JS: Well, they sold all their albums with that message. The first album you see, that was the MC5 they sold over 100,000 albums. That was a lot for a first band putting out a live album as their first album, so they threw all those people away and then they put out that Monkeys album called Back in the USA with Jon Landau. And then they completely alienated the people who had liked them before because it didn’t sound anything like them. By the time that they had made a really good record like High Times – the third one – no one was listening any more.
MN: In the wake of your contretemps with the law and your arrest for possession of two joints, did you have much contact personally with John Lennon in his campaign to have you released?
JS: Only after I got out. That was an act of magnanimity and brotherhood. He was convinced of the worthiness of my cause by our mutual friends Jerry Reuben and Ed Sanders.
MN: Were you ever offered the option of being treated at Lexington, KY, as were so many other prisoners who were convicted of possession or use at that time? Indeed I’m sure you are aware that Wayne Kramer himself later spent two years at Lexington.
JS: For one, Lexington wasn’t a deal, it was a narcotics prison. And also, my case was a state case – State of Michigan – so I went to a federal institution. I did hard time just like everybody else. I went to prison, it wasn’t no farm. Rough place.
MN: Do you think that it changed you a lot having to do that time as a result?
JS: Did it change my life? Of course! I didn’t have any for two and a half years except mental. I had a daughter who was two years old and another daughter that was born six months after I was incarcerated. So yeah, it took a big part of my life away from me.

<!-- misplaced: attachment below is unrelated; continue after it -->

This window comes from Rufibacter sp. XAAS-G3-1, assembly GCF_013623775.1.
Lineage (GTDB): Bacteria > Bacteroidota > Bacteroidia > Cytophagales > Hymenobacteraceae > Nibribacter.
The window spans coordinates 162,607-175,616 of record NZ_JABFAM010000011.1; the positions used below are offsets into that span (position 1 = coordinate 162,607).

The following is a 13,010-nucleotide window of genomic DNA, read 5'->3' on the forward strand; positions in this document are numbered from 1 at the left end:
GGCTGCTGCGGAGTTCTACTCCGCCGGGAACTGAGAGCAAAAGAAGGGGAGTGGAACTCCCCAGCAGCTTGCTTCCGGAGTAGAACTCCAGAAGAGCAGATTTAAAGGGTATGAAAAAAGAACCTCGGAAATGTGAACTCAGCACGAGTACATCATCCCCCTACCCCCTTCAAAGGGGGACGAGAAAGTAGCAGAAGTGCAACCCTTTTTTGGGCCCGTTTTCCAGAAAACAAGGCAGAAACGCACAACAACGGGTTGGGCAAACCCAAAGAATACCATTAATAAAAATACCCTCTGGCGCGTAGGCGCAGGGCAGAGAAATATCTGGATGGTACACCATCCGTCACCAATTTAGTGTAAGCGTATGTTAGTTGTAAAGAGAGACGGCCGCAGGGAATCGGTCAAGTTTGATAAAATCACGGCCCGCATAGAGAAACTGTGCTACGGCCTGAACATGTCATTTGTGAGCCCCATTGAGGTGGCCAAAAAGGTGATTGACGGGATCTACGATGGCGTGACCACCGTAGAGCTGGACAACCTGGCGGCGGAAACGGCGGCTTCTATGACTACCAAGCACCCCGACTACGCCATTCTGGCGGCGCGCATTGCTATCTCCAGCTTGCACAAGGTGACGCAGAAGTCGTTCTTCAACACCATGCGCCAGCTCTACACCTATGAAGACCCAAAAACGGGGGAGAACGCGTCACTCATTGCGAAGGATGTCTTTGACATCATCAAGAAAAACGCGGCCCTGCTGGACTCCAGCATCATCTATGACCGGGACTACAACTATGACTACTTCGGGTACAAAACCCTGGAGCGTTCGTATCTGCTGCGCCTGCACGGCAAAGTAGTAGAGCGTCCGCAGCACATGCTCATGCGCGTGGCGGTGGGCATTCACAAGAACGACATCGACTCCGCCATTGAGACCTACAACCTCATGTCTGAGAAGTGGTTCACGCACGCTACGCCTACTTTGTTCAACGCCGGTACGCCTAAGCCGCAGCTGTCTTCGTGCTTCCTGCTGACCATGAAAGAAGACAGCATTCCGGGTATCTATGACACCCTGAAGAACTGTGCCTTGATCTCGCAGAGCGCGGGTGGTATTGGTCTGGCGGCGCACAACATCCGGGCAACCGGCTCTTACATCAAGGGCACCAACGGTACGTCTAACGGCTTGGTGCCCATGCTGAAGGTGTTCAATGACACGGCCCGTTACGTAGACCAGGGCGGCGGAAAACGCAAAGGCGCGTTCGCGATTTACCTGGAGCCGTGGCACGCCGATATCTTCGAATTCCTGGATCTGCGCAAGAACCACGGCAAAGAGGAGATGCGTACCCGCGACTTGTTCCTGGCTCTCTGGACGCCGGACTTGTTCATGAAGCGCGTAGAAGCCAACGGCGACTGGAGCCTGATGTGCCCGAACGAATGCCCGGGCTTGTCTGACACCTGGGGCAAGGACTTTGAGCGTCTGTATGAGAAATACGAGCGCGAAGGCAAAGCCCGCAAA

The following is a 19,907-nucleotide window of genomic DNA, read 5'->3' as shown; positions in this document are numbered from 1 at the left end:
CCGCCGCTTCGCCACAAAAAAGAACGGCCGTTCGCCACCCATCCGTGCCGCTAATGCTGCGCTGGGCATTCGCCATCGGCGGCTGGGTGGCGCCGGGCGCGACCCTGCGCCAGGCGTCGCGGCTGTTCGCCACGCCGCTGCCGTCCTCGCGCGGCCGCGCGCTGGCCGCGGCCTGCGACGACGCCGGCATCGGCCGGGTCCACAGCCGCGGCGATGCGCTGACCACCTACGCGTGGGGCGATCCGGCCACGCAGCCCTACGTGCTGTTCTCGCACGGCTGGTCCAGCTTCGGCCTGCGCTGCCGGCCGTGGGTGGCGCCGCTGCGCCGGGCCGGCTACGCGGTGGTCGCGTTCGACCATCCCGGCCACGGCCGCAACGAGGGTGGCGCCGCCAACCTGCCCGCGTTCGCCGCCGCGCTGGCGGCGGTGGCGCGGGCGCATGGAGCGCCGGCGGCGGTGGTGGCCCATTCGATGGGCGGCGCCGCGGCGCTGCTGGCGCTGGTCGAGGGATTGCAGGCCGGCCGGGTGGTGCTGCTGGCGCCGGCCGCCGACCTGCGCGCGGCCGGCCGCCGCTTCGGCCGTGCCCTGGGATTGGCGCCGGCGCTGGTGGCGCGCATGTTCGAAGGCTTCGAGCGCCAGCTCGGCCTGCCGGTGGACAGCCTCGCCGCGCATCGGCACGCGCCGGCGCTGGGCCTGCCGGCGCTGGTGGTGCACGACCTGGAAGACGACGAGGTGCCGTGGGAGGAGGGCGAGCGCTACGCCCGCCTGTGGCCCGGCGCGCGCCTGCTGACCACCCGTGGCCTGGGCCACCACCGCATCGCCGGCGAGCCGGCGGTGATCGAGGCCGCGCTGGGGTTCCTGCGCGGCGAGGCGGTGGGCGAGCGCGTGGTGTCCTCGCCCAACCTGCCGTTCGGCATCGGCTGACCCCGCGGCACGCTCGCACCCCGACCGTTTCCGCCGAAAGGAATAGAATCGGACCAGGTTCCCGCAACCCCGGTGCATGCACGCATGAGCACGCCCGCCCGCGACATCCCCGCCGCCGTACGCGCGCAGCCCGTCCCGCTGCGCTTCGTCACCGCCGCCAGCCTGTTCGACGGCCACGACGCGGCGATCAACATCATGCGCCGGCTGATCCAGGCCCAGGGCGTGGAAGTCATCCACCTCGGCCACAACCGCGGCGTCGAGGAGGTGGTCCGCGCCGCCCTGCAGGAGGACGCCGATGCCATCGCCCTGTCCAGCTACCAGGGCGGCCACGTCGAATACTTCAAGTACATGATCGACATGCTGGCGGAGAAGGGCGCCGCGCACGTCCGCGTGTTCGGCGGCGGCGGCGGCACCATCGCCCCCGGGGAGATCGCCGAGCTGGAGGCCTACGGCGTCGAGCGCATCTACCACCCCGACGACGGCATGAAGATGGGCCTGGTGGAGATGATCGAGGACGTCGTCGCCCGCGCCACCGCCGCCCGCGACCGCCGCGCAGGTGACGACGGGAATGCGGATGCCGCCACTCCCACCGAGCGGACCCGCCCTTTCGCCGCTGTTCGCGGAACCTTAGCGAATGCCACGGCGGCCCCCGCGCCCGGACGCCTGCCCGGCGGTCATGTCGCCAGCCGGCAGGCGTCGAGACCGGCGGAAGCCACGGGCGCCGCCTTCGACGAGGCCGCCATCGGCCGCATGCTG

MN: It seems that, with the almost complete dominance of the internet over contemporary culture, more control over human society is available than ever before. Would you agree that this affirms some of Burroughs’ most prescient prophecies about control?
JS: All of the above. The control is greater because you have got to remember that they have all of our conversations such as this and all of our phone calls recorded and in their vaults to refer to whenever they want to and this is all over the world. So that’s pretty advanced in terms of oppression. They don’t crush us all but if they wanted to they have all of the information and all of the ammunition on file. So that’s kind of scary. But on the other hand, we can do something like this whereas before it would have cost us hundreds of dollars to talk this long in a transcontinental way. So it’s nothing — we can both record it and have it for all time as long as they got ones and zeroes. Who knows how long that will be but it will outlast us probably. I just think this is tremendous stuff. It’s like the wheel or the telephone or the automobile — all of these things changed the course of humanity for good and for bad.
MN: So we have to accept all of these things?
JS: Well, I think that’s the healthiest way to approach it [laughs]…